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  • 6 key words to look out for in annual reports

    When it comes to investing in the stock markets, you need to have the latest information available. And not only that, you need to be able to dissect this information and make good financial decisions. Annual reports are very important sources of information when it comes to the overall performance of a company. However, these reports can be filled with financial jargon. This can be a bit problematic if you are unaware of the terms used. In this piece, let’s discuss a few important key words that you should look out for when you read annual reports..

  • Assets and Liabilities

    According to accounting standards all over the world, assets are those items owned by a company which provide future economic benefits. This can include cash, accounts receivable, inventory, equipment and land. Liabilities, on the other hand, are a company’s financial obligations. They are settled over a period of time through the payment of money, goods or services. Read more about assets and liabilities analysis here.

  • Intangible Assets

    These are assets that are not physical in nature. You cannot touch or see these assets in company’s inventory. Intangible assets can include brand recognition, goodwill or intellectual property such as patents and trademarks. For FY2018, Reliance industries already has high intangible assets under development equalling to Rs 8,960 crore in Jio and Rs 2,140 crore in Reliance Retail, according to a report by Kotak Institutional Equities. Click here to find out more about intangible assets.

  • Borrowing costs

    Borrowing costs are defined as interests and other costs that are incurred by an enterprise in connection with the borrowing of funds according to the Institute of Chartered Accountants of India (ICAI). That means any interest on short term loans or long term debt incurred by a company is included under borrowing costs. For example, Reliance Industries experienced a high jump in standalone borrowing costs to 7.1% between FY2012-15 as a result of high interest rate on loans and the interest component on supplier’s credit. Higher the borrowing costs for a company, lower its profits. Read more about how interest rates affect companies here.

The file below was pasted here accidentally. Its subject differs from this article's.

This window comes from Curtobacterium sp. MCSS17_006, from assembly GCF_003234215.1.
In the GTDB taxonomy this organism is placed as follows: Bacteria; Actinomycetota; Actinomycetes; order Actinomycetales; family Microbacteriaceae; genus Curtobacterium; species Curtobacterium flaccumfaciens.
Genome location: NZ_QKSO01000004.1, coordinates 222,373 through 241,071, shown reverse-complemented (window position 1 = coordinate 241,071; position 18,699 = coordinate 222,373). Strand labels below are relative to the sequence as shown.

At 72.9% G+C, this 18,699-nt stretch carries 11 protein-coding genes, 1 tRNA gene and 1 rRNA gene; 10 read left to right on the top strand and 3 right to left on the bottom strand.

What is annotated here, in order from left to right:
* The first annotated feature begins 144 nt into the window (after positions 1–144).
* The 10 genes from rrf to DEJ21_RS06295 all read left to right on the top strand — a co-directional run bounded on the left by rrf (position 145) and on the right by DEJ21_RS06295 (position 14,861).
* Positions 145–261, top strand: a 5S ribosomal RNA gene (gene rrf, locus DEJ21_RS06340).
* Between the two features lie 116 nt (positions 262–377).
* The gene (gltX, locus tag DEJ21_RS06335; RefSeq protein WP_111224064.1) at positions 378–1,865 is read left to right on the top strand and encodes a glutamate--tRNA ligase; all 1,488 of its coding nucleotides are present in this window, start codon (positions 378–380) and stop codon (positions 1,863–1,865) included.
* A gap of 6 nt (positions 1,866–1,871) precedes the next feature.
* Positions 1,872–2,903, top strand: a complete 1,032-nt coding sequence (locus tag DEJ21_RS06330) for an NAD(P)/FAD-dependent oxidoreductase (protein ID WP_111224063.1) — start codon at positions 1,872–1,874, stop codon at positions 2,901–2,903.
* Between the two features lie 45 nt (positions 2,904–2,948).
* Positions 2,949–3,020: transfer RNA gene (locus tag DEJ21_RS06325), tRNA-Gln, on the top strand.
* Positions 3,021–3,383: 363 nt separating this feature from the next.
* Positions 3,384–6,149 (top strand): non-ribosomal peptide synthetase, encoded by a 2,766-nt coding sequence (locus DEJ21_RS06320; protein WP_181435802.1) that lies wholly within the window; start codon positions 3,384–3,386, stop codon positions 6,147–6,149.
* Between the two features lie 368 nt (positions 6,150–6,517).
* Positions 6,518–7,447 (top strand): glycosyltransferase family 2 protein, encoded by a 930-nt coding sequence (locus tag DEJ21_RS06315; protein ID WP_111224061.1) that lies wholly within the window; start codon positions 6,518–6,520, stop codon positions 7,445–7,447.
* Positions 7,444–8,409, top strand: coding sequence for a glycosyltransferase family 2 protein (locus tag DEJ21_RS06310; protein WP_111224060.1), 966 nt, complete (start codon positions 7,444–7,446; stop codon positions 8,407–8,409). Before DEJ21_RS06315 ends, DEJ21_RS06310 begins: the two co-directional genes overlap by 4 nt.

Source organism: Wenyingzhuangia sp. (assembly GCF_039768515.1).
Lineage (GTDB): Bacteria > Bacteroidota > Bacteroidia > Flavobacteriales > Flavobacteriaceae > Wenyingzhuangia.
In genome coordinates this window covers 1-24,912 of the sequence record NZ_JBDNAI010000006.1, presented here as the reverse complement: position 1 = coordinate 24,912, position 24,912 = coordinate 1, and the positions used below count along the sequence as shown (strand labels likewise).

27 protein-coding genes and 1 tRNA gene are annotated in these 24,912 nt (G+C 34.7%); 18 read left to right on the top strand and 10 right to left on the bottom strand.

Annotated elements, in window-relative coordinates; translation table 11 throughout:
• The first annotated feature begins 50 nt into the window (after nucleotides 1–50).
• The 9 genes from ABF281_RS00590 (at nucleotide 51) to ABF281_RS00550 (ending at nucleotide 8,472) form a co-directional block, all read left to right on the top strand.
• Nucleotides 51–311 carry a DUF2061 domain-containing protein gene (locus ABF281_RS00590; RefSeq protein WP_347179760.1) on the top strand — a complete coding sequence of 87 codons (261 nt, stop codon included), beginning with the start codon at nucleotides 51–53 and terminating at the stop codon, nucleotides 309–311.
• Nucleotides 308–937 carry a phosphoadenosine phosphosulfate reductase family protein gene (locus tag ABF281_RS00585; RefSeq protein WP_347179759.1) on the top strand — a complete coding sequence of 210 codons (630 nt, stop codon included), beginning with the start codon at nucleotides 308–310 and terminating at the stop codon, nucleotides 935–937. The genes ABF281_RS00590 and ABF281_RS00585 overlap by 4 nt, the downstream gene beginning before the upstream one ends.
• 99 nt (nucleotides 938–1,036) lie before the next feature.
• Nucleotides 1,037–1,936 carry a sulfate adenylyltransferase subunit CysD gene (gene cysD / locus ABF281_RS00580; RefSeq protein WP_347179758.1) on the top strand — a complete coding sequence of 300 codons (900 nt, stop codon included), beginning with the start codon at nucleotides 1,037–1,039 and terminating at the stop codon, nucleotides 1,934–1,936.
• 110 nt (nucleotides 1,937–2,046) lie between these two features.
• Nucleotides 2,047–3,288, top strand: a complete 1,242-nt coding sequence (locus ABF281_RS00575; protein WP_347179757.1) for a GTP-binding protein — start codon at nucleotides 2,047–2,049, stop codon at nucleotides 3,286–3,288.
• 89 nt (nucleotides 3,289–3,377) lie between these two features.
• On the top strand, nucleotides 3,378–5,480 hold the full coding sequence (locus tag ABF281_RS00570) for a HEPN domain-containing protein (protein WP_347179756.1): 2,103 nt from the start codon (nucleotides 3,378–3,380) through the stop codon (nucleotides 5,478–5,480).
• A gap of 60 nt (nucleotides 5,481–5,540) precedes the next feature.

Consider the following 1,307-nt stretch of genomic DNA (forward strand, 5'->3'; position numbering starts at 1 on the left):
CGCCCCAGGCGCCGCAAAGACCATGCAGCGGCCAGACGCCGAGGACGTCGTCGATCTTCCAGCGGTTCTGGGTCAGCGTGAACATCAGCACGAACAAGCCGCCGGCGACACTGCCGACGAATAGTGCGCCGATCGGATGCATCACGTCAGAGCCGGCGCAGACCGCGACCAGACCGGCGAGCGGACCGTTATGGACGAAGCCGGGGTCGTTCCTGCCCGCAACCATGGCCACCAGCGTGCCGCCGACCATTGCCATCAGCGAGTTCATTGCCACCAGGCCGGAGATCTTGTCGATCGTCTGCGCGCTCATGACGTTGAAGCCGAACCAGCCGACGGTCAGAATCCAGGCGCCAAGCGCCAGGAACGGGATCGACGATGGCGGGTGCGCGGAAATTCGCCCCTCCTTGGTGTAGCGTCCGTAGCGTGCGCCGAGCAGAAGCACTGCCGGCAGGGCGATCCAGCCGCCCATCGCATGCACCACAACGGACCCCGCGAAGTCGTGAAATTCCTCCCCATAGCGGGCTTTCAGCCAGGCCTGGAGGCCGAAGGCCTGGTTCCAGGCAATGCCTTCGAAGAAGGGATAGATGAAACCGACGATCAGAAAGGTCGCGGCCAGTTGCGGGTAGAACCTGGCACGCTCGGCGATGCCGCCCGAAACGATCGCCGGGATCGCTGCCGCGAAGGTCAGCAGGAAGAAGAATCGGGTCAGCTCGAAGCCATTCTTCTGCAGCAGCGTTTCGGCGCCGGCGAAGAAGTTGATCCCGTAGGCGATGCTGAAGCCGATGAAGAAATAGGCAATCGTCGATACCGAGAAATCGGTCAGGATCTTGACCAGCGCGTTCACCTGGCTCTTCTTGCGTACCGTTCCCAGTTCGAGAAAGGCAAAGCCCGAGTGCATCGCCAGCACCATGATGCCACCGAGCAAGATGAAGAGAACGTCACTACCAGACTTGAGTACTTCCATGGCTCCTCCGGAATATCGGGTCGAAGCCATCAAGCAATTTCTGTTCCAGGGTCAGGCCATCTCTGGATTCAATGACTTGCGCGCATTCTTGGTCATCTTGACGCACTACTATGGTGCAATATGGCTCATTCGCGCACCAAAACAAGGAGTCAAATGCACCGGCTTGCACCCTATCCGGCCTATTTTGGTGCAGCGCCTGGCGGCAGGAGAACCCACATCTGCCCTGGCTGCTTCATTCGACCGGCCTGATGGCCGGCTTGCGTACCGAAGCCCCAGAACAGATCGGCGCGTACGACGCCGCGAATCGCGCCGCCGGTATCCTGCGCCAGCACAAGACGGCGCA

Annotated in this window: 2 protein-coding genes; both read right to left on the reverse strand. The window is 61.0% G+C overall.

• Free Cash Flow

    FCF is a measure of how much cash that a company can generate after it accounts for capital expenditures such as buildings and other assets. It is a good indicator of a company’s financial health and performance in the market. A company that has excess cash can utilise it for various purposes like expansion of current projects, development of new products or payout of higher dividends to shareholders. Reliance Industries, for example, had a FCF of Rs 20,515 crore so far in FY2018. Read more about capital expenditure in the Indian economy here.

  • Return on Average Capital Employed (RoACE)

    The RoACE is a financial ratio that measures the profitability of a company with respect to the investments it has made. The formula for RoACE is as follows:

    RoACE = Earnings before Interest and Taxes (EBIT) / (Average Total Assets – Average Current Liabilities)

    This is an important metric because unlike fundamental metrics like Return on Equity (ROE), RoACE takes current liabilities into account. Read more about financial ratios here.

    • Automobile companies in India are set to increase their capex    Read more

    • Return on Average Capital Employed (RoACE) vs. Return on Capital Employed (ROCE): What’s the difference?   Read here

  • 1.84 lakh crore

    This is the amount incurred by Reliance Industries as capital expenditure between FY2014-18, according to a report by Kotak Institutional Equities. As mentioned, capital expenditure is the amount used by a company to buy assets. This amount is nearly twice its initial estimate provided by the company. This indicates significant capex overruns by the company during this period.









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